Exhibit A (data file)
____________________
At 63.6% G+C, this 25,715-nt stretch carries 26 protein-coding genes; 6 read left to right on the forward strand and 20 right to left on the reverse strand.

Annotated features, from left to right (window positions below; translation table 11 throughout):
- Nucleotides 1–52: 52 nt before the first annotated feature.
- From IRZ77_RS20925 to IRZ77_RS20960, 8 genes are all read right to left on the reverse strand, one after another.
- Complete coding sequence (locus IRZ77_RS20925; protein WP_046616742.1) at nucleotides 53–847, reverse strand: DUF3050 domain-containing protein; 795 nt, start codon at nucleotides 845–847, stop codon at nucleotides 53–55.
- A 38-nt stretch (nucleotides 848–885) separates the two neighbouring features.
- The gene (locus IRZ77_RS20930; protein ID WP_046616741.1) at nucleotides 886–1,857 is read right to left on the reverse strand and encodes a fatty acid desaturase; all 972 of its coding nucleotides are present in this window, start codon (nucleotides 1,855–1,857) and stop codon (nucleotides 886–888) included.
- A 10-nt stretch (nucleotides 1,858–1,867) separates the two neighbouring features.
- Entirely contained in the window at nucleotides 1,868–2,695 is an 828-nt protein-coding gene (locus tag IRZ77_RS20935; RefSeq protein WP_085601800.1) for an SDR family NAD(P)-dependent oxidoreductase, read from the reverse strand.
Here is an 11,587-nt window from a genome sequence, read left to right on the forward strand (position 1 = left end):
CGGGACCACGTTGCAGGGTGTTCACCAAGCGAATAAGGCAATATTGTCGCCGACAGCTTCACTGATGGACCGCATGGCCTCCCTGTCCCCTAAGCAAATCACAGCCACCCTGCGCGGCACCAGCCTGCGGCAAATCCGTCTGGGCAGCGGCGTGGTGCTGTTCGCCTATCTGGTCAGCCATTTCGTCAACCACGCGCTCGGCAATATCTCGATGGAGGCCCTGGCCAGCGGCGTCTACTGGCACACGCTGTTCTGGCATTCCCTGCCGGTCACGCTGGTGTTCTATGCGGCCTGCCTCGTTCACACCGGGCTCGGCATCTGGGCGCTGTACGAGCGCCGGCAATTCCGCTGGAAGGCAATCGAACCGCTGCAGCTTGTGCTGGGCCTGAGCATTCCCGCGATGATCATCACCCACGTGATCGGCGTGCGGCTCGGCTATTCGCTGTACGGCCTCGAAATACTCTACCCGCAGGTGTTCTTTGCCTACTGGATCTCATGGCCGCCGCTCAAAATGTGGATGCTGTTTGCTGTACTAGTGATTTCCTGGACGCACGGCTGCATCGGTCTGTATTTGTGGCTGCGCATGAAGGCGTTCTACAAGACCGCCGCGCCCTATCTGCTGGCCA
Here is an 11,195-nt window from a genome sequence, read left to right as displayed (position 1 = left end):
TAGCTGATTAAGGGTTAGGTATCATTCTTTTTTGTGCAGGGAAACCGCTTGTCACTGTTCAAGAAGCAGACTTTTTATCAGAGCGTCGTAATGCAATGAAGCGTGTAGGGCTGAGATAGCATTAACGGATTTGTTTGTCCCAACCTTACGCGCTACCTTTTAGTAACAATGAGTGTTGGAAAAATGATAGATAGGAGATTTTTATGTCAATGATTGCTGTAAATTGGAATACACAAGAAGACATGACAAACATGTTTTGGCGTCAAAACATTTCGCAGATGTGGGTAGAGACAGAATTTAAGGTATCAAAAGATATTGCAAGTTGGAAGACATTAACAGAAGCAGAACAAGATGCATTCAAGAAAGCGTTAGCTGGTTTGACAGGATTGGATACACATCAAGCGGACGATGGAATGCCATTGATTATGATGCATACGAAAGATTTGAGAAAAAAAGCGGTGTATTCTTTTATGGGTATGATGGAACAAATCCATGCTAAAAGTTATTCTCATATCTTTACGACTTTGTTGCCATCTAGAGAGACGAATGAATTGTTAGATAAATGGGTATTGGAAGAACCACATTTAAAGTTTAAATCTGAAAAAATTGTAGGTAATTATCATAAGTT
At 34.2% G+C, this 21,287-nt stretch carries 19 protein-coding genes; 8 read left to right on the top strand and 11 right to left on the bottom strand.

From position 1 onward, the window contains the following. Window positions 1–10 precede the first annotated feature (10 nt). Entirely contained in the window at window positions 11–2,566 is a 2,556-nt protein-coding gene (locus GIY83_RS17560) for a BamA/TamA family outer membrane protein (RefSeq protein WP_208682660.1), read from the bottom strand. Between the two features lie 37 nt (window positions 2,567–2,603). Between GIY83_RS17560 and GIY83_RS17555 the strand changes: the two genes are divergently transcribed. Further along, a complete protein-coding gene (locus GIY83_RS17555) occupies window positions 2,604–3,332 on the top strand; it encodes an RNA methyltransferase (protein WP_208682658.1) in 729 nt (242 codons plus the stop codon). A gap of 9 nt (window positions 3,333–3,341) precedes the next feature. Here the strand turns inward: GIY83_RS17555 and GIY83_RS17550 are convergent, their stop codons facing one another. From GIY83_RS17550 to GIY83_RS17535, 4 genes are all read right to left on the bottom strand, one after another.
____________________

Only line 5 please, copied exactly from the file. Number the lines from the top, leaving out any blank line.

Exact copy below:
- Complete coding sequence (locus IRZ77_RS20925; protein WP_046616742.1) at nucleotides 53–847, reverse strand: DUF3050 domain-containing protein; 795 nt, start codon at nucleotides 845–847, stop codon at nucleotides 53–55.